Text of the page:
For both men and women, religious biographyrobably the most widely disseminated category of biographies in nineteenth-century Americaimed to shape readers' character as Christians. Some religious biographies were the literary handiwork of the subjects' friends or ministers, who wanted to memorialize a person (often a woman) noted for piety; these books might be locally published or adopted by a regional or national publisher. Others were the product of religious tract societies or the American Sunday-School Union. These organizations reprinted biographies first published by English tract societies and published newly written lives of American subjects. Inverting biography's usual mission to "record the incidents connected with the life of some distinguished individual," many religious memoirs told the lives of little-known subjects, whose very typicality could serve as the best inspiration for similarly ordinary readers (Clark, p. 3). Biographical sketches of exemplary Christians also appeared frequently in religious magazines and newspapers.
Tract societies were the most prolific, but far from the only, organizations that employed biography to create and mobilize imagined communities of readers. For abolitionist societies and publishers, the testimony recorded in the pages of slave narratives was the harshest literary indictment of the South's "peculiar institution." Although narrative and biography differednarratives" tended to be first-person accounts of a series of adventures or experiences (such as Indian captivity narratives) rather than full life storieshe authors and publishers of slave narratives, most famously Frederick Douglass's Narrative of the Life of Frederick Douglass, an American Slave (1845), capitalized on the power of individual experience that gave biography much of its appeal. Political parties, which developed their own networks of publishers and newspapers in the 1830s and 1840s, used biography to promote not only presidential candidates but also larger political and social ideologies. Democrats' biographers portrayed candidates whose industry had raised them to candidacy within the political party, an ostensibly democratic institution. Their Whig rivals, who argued that party loyalty forced men to sacrifice independent judgment, depicted Whig candidates as men above party, elevated to leadership by innate qualities. At the same time, biographers of both parties emphasized candidates' devotion to the Union, implying that the party system itself had become a bulwark of the republic and an institution of republican education for a rising generation of men.
INTERPRETING AMERICAN HISTORY
If the presentation of charactersnd different notions of "character"or readers' emulation and for the promotion of various collective identities was one major purpose of biography, the definition and elaboration of American history was the other. Through biography, American writers offered multiple interpretations of the nation's past. The first generation of American historical biographers, who included Jeremy Belknap (American Biography, 1794), John Marshall (The Life of George Washington, 1804807), and William Wirt (Sketches of the Life and Character of Patrick Henry, 1817), all sought to tell the nation's story through individual lives. After 1820, as most states and even some localities founded historical societies, their successors emphasized the centrality of documentary research for historical scholarship. Jared Sparks (1789866), a former Unitarian minister and editor of the North American Review, became a leader among these mostly New England historians. Sparks argued for a clear distinction between "truth" (gleaned from research in written documents) and "tradition" (usually oral lore, passed down by subjects' descendants and acquaintances). Tradition, Sparks argued, had no place in serious historical or biographical writing.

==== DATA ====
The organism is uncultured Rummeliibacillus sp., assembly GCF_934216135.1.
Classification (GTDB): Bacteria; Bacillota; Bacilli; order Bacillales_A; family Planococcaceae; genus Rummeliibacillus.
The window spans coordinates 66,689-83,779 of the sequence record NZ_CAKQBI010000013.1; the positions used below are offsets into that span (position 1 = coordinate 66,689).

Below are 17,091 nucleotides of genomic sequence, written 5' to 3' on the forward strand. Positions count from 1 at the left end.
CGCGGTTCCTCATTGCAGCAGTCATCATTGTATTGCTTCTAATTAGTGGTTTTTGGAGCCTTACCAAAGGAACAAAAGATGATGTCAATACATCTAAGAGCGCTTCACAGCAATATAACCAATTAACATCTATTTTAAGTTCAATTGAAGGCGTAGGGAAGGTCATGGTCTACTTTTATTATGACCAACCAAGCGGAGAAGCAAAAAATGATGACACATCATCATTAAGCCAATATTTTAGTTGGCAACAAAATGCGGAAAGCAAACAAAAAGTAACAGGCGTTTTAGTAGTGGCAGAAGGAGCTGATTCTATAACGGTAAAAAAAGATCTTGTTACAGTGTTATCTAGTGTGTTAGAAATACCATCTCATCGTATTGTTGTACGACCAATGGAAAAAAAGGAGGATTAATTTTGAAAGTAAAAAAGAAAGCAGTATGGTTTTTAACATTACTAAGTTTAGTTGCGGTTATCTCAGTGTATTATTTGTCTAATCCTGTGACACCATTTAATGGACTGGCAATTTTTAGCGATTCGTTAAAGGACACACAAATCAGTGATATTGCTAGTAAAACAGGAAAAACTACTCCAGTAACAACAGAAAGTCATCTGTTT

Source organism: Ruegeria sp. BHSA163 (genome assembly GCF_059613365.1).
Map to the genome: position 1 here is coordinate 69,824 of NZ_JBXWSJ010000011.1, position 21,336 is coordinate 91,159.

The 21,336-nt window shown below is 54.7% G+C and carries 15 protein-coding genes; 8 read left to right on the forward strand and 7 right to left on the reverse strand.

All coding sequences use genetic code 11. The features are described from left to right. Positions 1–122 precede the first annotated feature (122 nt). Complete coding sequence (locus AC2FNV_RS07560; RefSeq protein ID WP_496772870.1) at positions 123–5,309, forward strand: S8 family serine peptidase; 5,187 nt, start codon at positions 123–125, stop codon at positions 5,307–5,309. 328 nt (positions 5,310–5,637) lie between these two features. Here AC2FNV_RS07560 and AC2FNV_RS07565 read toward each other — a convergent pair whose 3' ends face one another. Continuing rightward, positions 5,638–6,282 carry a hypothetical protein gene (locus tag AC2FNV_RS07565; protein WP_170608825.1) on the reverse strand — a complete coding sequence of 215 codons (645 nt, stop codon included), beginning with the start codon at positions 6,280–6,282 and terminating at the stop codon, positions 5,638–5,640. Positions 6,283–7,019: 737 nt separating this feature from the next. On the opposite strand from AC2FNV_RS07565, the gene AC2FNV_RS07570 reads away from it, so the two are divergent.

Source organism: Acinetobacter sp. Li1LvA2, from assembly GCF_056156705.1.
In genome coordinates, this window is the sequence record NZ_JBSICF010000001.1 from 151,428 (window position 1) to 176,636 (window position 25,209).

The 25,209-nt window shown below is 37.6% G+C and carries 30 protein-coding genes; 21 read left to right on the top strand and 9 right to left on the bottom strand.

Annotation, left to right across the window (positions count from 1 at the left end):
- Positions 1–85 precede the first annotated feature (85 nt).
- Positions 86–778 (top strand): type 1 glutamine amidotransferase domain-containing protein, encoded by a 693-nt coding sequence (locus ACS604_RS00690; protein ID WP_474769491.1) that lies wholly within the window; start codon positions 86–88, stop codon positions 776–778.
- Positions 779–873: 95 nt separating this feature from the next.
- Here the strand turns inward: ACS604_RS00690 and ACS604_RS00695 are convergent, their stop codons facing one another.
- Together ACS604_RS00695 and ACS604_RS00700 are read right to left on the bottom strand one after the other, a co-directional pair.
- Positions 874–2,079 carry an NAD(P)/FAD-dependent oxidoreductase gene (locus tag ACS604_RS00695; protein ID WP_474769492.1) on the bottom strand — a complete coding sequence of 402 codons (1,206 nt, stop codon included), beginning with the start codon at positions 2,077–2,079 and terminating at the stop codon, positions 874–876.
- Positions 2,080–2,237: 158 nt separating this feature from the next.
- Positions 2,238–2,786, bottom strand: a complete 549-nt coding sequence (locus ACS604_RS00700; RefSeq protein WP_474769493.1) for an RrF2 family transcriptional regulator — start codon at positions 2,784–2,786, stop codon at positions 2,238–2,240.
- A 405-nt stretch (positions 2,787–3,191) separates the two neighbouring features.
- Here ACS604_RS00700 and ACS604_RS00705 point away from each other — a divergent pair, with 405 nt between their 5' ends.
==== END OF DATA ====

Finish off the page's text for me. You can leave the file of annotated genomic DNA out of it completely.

The Library of American Biography, which Sparks edited in twenty-five volumes (1834848), revealed not only his ideas about the genre but also shifting visions of American history. As Sparks explained the project in his journal on 28 July 1832, "The purpose is to select some of the most prominent lives, from the first settlement of the country down to the present time. . . . The series will thus serve as in some degree a connected history of the country, as well as to illustrate the character and acts of some of the most illustrious men in the nation" (Adams 2:189). Sparks expected his authors to consult original sources but not to write biographies in the "life and letters" form replete with long documentary extracts. Instead he wanted easily readable narrative so that the volumes would sell. The first ten volumes (1834838) testified to the New England interpretation of American history dominant in the 1830s. Most of the authors in this "first series" of the Library were Harvard graduates like Sparks; the twenty-six subjects were predominantly New England figures, from Puritan times to the Revolutionary era and the early Republic. Many authors evinced a Unitarian, Whig bias: critical of Puritan theology and practice, troubled by Anglo-American (especially proto-Jacksonian) treatment of Native Americans, virtually silent about matters south of Pennsylvania. The second "series" (1844848) was different. Perhaps because historical societies now existed in southern and western states, Sparks engaged writers from across the nation, who wrote on subjects from every region. As a result these fifteen volumes told a different story, of a United States comprised of diverse local histories and individuals whose local or state eminence had contributed to building the nation.